Technological Tools for Learning

This course explores the design and use of new technologies in the learning environment (schools, museums, after-school programs, etc.). The underlying philosophy of this course is "constructionism", which states that people learn better when engaged in making and designing their own computational meaningful projects; therefore, we will become designers of technological tools to be used in educational settings with children pre-K to high school and we will become researchers to assess the thinking and learning fostered by the different tools. We will also explore current research and debates regarding educational technologies. Through the semester we will read and discuss materials from a wide variety of sources. We will also become familiar with new technologies ranging from collaborative on-line systems to robotic construction kits, to programming environments for children. The goal of the course is to build both technical expertise as well as theoretical knowledge to be able to choose adequate technology, integrate it into the learning environment and design research studies to evaluate its success or failure.

There are no pre-requisites.


  • Thursdays 9-11:30am, Spring 2010
  • Eliot Pearson Department of Child Development, Curriculum Lab
  • Professor Marina Bers (email)
  • 617-627-4490
  • Office Hour: Mondays 11-12 and by appointment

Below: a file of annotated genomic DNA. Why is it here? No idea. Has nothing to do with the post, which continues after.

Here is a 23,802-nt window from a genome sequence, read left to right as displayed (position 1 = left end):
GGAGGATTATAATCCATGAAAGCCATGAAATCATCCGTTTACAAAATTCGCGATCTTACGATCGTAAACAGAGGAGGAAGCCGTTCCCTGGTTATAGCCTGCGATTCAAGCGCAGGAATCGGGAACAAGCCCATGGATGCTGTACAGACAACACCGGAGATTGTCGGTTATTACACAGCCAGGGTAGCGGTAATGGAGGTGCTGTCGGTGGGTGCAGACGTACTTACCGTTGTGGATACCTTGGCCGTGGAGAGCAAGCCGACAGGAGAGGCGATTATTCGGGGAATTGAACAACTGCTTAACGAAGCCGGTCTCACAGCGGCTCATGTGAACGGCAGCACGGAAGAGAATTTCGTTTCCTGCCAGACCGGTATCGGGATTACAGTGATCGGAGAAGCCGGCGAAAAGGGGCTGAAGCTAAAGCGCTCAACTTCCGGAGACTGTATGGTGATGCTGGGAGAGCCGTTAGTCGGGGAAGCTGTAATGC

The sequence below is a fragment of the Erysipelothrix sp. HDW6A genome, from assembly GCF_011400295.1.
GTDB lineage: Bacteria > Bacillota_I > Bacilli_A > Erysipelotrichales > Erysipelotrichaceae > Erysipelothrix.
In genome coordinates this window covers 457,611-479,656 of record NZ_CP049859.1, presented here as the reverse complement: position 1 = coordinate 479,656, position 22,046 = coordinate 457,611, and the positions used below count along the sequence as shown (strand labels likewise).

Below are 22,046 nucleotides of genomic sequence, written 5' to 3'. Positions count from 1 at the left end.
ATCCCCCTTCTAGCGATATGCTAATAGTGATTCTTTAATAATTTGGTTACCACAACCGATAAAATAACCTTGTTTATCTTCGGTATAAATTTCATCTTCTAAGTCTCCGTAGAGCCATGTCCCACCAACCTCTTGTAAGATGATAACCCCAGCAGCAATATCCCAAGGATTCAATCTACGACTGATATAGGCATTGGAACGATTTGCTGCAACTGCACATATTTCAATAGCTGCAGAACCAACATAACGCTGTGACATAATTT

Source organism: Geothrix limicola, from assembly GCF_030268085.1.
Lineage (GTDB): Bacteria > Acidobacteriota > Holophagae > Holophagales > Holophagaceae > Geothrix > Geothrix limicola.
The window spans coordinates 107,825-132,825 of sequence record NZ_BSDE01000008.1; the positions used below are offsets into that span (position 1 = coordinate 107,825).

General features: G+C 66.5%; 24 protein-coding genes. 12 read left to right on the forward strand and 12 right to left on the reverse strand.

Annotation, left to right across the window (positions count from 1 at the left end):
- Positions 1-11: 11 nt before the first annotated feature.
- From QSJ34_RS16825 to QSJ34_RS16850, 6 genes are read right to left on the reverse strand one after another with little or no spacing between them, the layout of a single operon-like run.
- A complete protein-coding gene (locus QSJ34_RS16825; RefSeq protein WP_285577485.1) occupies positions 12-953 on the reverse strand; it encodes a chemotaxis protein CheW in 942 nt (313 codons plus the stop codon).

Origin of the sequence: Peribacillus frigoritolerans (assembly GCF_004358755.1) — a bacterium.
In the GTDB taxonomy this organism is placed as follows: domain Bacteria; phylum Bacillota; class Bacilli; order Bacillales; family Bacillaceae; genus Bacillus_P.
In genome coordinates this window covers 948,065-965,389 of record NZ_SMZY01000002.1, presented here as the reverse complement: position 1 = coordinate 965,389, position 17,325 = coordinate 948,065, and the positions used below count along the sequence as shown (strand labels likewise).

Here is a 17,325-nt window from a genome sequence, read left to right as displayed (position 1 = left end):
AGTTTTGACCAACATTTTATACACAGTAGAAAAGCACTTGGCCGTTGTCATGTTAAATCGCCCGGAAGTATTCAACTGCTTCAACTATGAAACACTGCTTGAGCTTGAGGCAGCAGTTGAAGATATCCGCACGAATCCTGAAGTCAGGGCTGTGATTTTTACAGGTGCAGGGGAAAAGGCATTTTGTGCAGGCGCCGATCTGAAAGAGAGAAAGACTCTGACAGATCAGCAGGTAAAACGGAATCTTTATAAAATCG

• Elist:

Course Requirements

  • Readings and class participation (On-going): All students are expected to do the readings, and to participate in discussions of the readings in class. Readings will be linked from the syllabus. Students are expected to print them out and have them available in a folder. Prof. Bers book, “Blocks to Robots: learning with technology in the Early Childhood Classroom” will be used (Teachers College Press, 2008). This will count for 10% of your grade.
  • Class presentations (On-going): Class time will be organized as discussions, not lectures. To help get discussions started, each session a student will be asked to summarize the readings and describe one question or provocative issue. This will count for 10% of your grade.
  • Mid-term project Photo essay on powerful ideas (Due February 25): Students will work individually. They will create a Photo essay documenting how the children they have worked with during the classroom experience, encountered and struggled with powerful ideas on the technological domain. The photo essays will document children’s learning experiences and will put those in the context of children’s cognitive, personal and social development. This will count for 30% of your grade.
  • Technological fluency scope and sequence project (Due April 1): Students will work in small groups. Each group will develop a plan for a PreK-8 school or after-school environment to promote technological fluency while adhering to the standards studied in class. The plan should take into consideration what students will learn at each developmental level by proposing a scope and sequence of content. In addition, each group will choose a particular segment (PreK-2; 2-4; 5-6;7-8 grade) and will propose a sample pilot project that will illustrate how the particular content is put into practice. This group project will count for 25% of your grade.
  • Final project (Final project presentations April 23). Students will work in pairs. Each pair of students will develop a learning game using the Swinxs platform and will prepare a game scenario and presentation. Games will be played on April 23 in class. This group project will count for 25% of your grade.
Course Schedule